Now that my child is old enough to start questioning the world around her, it makes for some very interesting conversations. A commercial on TV, a glimpse of the news when she is flipping channels, an overheard conversation, a glance at a tabloid while standing in line at the grocery store, these can all make for some serious questions about the world around her.
It’s hard for kids to not take everything in, without them fully understanding it. As adults we have learned not to believe everything we read, but children are still learning this concept. If the media was in charge, my daughter would be certain we live in a war zone, where everyone hates everyone else just because they are different. She would be certain that whatever type of food she is eating is the wrong kind, and that the only way to be popular or famous is to become a circus-like spectacle that doesn’t respect herself.
I don’t have the answers to any of the problems that go on in the world, but a concept time and time again comes to mind when my daughter asks me about these headlines. This concept is acceptance. “Why are people fighting?” She might ask. “Why does anyone care if he wants to be a man or a woman?” She has said to me. “Why is that magazine making fun of how she looks in a bathing suit?” These are the type of questions that I get and it makes me sad to think that our children are being conditioned to fight with each other, to point out differences in a negative way, and to objectify each other. The concept that comes to mind when she riddles me with these inquisitions is acceptance, acceptance of all people, celebrating our differences and showing love and kindness to our fellow man.
It’s very easy for people to remove themselves from the reality that we all are the same. We all feel love, fear, and we want to be accepted. The media especially, likes to point out divisions, focus on bad news, and use fear mongering to spike their ratings. Of course the child does not know this and they think we live in a world where everyone hates everyone and that’s normal. It isn’t normal at all. It’s hard enough for them to navigate who they are without having outside pressures constantly judging them and pointing the finger at everything they do. This is teaching them fear to be themselves.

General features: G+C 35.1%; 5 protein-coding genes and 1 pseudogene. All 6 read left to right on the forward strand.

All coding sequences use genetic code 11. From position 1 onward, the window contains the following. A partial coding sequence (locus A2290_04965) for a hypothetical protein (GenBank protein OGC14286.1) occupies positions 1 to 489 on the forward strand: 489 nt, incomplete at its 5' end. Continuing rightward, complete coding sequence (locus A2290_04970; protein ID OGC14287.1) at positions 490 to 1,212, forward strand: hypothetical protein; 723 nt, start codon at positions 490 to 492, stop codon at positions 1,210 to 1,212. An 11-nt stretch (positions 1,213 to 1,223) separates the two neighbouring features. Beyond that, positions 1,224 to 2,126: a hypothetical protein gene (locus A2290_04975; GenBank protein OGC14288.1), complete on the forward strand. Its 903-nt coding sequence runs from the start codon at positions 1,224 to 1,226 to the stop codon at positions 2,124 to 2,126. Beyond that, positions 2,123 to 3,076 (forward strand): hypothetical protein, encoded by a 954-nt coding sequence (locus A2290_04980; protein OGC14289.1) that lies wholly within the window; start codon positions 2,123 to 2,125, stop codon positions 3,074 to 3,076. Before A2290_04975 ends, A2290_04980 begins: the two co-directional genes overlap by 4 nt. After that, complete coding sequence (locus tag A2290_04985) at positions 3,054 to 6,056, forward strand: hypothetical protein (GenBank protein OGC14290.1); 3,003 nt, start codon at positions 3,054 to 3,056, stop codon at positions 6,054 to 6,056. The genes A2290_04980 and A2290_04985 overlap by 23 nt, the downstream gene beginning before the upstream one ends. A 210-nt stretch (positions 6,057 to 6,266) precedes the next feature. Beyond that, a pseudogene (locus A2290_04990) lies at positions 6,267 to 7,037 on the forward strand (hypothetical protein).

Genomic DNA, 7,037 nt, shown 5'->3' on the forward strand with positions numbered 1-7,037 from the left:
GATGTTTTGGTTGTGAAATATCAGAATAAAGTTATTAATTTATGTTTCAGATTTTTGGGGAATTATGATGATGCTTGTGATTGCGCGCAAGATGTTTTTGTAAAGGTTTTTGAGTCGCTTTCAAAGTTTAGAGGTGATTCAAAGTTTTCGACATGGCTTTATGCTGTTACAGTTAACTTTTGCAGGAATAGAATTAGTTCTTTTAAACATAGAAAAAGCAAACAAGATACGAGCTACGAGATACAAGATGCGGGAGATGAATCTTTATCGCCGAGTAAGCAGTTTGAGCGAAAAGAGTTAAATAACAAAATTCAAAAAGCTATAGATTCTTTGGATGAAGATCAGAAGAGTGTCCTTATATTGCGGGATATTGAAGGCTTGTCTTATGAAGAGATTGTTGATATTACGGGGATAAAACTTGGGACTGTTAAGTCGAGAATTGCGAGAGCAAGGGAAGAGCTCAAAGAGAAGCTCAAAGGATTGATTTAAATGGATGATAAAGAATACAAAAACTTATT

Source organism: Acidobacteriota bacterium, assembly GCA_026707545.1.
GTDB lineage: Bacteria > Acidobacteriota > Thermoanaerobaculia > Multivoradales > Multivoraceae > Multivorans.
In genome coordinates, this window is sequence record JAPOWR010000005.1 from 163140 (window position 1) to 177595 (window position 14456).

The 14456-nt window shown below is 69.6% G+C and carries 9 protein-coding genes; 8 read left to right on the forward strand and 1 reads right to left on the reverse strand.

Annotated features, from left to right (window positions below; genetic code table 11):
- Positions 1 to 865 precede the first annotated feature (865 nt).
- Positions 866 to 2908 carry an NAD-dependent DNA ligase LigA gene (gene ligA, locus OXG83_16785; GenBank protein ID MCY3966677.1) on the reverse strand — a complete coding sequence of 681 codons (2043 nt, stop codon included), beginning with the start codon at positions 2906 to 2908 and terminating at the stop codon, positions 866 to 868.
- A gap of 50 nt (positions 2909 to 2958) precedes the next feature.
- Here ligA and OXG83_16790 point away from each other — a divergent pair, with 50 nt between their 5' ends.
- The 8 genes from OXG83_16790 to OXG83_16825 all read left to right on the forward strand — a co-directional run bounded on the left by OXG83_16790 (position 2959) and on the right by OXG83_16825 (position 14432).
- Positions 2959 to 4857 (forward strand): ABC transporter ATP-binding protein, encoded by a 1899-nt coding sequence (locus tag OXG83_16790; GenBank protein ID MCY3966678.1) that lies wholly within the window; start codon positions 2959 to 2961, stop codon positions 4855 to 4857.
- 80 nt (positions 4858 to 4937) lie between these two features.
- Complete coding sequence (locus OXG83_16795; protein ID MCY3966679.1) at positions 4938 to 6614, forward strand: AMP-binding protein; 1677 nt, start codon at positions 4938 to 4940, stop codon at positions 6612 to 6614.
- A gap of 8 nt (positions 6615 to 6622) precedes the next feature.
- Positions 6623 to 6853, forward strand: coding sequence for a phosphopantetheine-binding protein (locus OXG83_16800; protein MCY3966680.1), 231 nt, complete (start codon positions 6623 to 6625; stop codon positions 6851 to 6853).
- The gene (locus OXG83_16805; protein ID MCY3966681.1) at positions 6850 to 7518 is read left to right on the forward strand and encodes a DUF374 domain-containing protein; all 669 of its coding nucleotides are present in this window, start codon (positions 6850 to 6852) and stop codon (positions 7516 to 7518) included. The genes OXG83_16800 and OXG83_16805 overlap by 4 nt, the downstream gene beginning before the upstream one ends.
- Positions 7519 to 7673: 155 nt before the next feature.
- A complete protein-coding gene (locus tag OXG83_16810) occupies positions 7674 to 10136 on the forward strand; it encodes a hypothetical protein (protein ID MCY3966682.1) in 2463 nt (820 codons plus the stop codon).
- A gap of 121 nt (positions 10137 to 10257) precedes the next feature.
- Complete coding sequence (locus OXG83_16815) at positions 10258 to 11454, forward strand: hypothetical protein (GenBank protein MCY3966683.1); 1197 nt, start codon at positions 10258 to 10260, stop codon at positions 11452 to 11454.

I have always thought that the personal is political whether you want it to be or not. Starting at home, it’s so important to teach your child to accept others just as they would want acceptance themselves. Though I feel like there are universal laws and morals, many of the things we nitpick really are inconsequential in the scheme of things. I recently told my daughter that I would love and accept her even if she wanted to grow up to be a “peanut butter and jelly sandwich.” An odd metaphor, I know, but more than imposing my own personal judgements about who and what she should be, I think the idea of accepting others as long as they aren’t hurting anyone and they are happy is so much more vital. Sure I want the best for her, but my idea of what is best puts her happiness first.
When we as a society, dehumanize, and remove ourselves from our true nature, we are able to do some of the most terrible things. The tabloids that dissect, and point the fingers at those who live a different lifestyle than us do so much more harm than just to the celebrity they are trying to tear down. They condition our children to be scared to be themselves. When the media focuses on the small pieces of negative amidst a sea of positivity, they start to brainwash the public into thinking the oppressed are the oppressors. When the media uses a person’s past to justify their current situations, they are conditioning people to try and rationalize a universal wrong in such a sick, sad, and judgmental way.
How is this something we can explain to our children? We first have to break this cycle, and that starts at home. Despite the televisions blaring, and the media hitting us from all sides, we are still our child greatest example. We have to teach our children to love and accept one another in hopes that future generations won’t be filled with the evil and hate that I see in mine. Our standard has to be set at home and we have to be willing to wage war with those outside influences and let our children know that love is the answer, and you cannot fight hate with more hate anymore than you can fight fire with a can of gasoline.